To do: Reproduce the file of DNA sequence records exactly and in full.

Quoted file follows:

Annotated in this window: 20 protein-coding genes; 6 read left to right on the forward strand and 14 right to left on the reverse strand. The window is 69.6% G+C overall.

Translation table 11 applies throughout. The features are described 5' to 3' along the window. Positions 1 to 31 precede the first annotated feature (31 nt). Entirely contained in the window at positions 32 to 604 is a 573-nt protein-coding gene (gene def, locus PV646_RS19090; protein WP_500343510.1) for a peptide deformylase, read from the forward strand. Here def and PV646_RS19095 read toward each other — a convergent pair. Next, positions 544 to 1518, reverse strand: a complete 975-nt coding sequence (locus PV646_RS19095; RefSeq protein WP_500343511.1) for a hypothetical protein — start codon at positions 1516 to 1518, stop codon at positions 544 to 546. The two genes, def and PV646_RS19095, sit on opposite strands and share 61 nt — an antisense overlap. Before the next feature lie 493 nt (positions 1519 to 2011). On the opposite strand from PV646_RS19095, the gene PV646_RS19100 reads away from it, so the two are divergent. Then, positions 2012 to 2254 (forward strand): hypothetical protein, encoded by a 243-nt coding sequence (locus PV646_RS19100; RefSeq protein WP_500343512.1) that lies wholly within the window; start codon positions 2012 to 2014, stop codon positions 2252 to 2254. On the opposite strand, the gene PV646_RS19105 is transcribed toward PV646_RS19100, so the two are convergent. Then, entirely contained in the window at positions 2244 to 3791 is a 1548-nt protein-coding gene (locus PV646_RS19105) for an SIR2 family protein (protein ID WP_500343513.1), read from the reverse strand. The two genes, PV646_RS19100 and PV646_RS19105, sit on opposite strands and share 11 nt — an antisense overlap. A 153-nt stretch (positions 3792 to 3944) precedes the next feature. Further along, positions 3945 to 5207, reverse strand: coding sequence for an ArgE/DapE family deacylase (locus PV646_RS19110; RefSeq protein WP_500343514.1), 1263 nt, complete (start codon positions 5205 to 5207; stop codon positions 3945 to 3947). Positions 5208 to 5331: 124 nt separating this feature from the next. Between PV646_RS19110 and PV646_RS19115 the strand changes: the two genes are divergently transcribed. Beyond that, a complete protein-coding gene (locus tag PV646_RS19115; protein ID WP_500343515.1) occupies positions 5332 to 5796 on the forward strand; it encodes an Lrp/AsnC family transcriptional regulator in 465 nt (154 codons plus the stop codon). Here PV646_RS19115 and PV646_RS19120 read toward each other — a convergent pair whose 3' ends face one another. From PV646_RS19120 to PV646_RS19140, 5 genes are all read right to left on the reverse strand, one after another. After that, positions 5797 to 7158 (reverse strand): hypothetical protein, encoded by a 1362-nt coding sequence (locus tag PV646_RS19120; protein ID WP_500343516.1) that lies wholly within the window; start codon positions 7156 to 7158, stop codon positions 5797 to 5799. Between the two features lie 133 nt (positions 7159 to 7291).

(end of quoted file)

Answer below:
Annotated in this window: 20 protein-coding genes; 6 read left to right on the forward strand and 14 right to left on the reverse strand. The window is 69.6% G+C overall.

Translation table 11 applies throughout. The features are described 5' to 3' along the window. Positions 1 to 31 precede the first annotated feature (31 nt). Entirely contained in the window at positions 32 to 604 is a 573-nt protein-coding gene (gene def, locus PV646_RS19090; protein WP_500343510.1) for a peptide deformylase, read from the forward strand. Here def and PV646_RS19095 read toward each other — a convergent pair. Next, positions 544 to 1518, reverse strand: a complete 975-nt coding sequence (locus PV646_RS19095; RefSeq protein WP_500343511.1) for a hypothetical protein — start codon at positions 1516 to 1518, stop codon at positions 544 to 546. The two genes, def and PV646_RS19095, sit on opposite strands and share 61 nt — an antisense overlap. Before the next feature lie 493 nt (positions 1519 to 2011). On the opposite strand from PV646_RS19095, the gene PV646_RS19100 reads away from it, so the two are divergent. Then, positions 2012 to 2254 (forward strand): hypothetical protein, encoded by a 243-nt coding sequence (locus PV646_RS19100; RefSeq protein WP_500343512.1) that lies wholly within the window; start codon positions 2012 to 2014, stop codon positions 2252 to 2254. On the opposite strand, the gene PV646_RS19105 is transcribed toward PV646_RS19100, so the two are convergent. Then, entirely contained in the window at positions 2244 to 3791 is a 1548-nt protein-coding gene (locus PV646_RS19105) for an SIR2 family protein (protein ID WP_500343513.1), read from the reverse strand. The two genes, PV646_RS19100 and PV646_RS19105, sit on opposite strands and share 11 nt — an antisense overlap. A 153-nt stretch (positions 3792 to 3944) precedes the next feature. Further along, positions 3945 to 5207, reverse strand: coding sequence for an ArgE/DapE family deacylase (locus PV646_RS19110; RefSeq protein WP_500343514.1), 1263 nt, complete (start codon positions 5205 to 5207; stop codon positions 3945 to 3947). Positions 5208 to 5331: 124 nt separating this feature from the next. Between PV646_RS19110 and PV646_RS19115 the strand changes: the two genes are divergently transcribed. Beyond that, a complete protein-coding gene (locus tag PV646_RS19115; protein ID WP_500343515.1) occupies positions 5332 to 5796 on the forward strand; it encodes an Lrp/AsnC family transcriptional regulator in 465 nt (154 codons plus the stop codon). Here PV646_RS19115 and PV646_RS19120 read toward each other — a convergent pair whose 3' ends face one another. From PV646_RS19120 to PV646_RS19140, 5 genes are all read right to left on the reverse strand, one after another. After that, positions 5797 to 7158 (reverse strand): hypothetical protein, encoded by a 1362-nt coding sequence (locus tag PV646_RS19120; protein ID WP_500343516.1) that lies wholly within the window; start codon positions 7156 to 7158, stop codon positions 5797 to 5799. Between the two features lie 133 nt (positions 7159 to 7291).